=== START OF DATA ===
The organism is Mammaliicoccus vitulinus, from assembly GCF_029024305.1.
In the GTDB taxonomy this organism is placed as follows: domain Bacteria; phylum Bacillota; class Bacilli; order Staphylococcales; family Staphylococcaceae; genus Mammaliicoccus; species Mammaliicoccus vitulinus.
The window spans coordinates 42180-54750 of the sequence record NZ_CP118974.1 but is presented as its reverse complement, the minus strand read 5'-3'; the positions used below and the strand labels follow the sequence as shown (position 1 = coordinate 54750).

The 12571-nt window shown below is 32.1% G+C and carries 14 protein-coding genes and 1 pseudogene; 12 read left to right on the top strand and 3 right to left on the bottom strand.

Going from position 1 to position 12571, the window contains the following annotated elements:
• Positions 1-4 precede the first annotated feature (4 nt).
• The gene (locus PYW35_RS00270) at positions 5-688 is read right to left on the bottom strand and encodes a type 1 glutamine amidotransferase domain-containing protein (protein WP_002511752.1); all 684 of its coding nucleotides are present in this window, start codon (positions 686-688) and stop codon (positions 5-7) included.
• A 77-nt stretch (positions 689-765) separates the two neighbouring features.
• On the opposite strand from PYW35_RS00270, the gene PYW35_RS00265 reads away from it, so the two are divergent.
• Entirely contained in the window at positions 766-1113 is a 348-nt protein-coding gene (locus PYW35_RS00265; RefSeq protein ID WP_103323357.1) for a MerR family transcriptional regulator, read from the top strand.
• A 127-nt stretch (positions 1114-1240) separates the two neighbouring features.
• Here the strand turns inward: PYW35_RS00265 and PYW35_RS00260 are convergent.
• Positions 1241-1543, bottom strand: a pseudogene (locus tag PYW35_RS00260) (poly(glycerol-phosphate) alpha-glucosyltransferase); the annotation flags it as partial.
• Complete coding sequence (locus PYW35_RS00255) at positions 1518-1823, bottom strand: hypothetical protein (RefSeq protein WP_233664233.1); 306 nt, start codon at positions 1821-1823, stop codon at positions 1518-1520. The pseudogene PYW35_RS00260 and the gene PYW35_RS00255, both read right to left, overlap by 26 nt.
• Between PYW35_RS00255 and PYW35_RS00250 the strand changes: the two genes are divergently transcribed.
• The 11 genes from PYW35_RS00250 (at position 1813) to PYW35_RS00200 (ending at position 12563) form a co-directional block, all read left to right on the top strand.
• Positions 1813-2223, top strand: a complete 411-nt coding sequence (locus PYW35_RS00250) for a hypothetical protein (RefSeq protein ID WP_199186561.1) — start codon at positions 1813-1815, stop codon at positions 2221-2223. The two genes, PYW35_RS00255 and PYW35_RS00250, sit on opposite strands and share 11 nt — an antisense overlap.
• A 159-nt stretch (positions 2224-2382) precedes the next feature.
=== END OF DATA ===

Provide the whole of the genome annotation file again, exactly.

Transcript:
The organism is Mammaliicoccus vitulinus, from assembly GCF_029024305.1.
In the GTDB taxonomy this organism is placed as follows: domain Bacteria; phylum Bacillota; class Bacilli; order Staphylococcales; family Staphylococcaceae; genus Mammaliicoccus; species Mammaliicoccus vitulinus.
The window spans coordinates 42180-54750 of the sequence record NZ_CP118974.1 but is presented as its reverse complement, the minus strand read 5'-3'; the positions used below and the strand labels follow the sequence as shown (position 1 = coordinate 54750).

The 12571-nt window shown below is 32.1% G+C and carries 14 protein-coding genes and 1 pseudogene; 12 read left to right on the top strand and 3 right to left on the bottom strand.

Going from position 1 to position 12571, the window contains the following annotated elements:
• Positions 1-4 precede the first annotated feature (4 nt).
• The gene (locus PYW35_RS00270) at positions 5-688 is read right to left on the bottom strand and encodes a type 1 glutamine amidotransferase domain-containing protein (protein WP_002511752.1); all 684 of its coding nucleotides are present in this window, start codon (positions 686-688) and stop codon (positions 5-7) included.
• A 77-nt stretch (positions 689-765) separates the two neighbouring features.
• On the opposite strand from PYW35_RS00270, the gene PYW35_RS00265 reads away from it, so the two are divergent.
• Entirely contained in the window at positions 766-1113 is a 348-nt protein-coding gene (locus PYW35_RS00265; RefSeq protein ID WP_103323357.1) for a MerR family transcriptional regulator, read from the top strand.
• A 127-nt stretch (positions 1114-1240) separates the two neighbouring features.
• Here the strand turns inward: PYW35_RS00265 and PYW35_RS00260 are convergent.
• Positions 1241-1543, bottom strand: a pseudogene (locus tag PYW35_RS00260) (poly(glycerol-phosphate) alpha-glucosyltransferase); the annotation flags it as partial.
• Complete coding sequence (locus PYW35_RS00255) at positions 1518-1823, bottom strand: hypothetical protein (RefSeq protein WP_233664233.1); 306 nt, start codon at positions 1821-1823, stop codon at positions 1518-1520. The pseudogene PYW35_RS00260 and the gene PYW35_RS00255, both read right to left, overlap by 26 nt.
• Between PYW35_RS00255 and PYW35_RS00250 the strand changes: the two genes are divergently transcribed.
• The 11 genes from PYW35_RS00250 (at position 1813) to PYW35_RS00200 (ending at position 12563) form a co-directional block, all read left to right on the top strand.
• Positions 1813-2223, top strand: a complete 411-nt coding sequence (locus PYW35_RS00250) for a hypothetical protein (RefSeq protein ID WP_199186561.1) — start codon at positions 1813-1815, stop codon at positions 2221-2223. The two genes, PYW35_RS00255 and PYW35_RS00250, sit on opposite strands and share 11 nt — an antisense overlap.
• A 159-nt stretch (positions 2224-2382) precedes the next feature.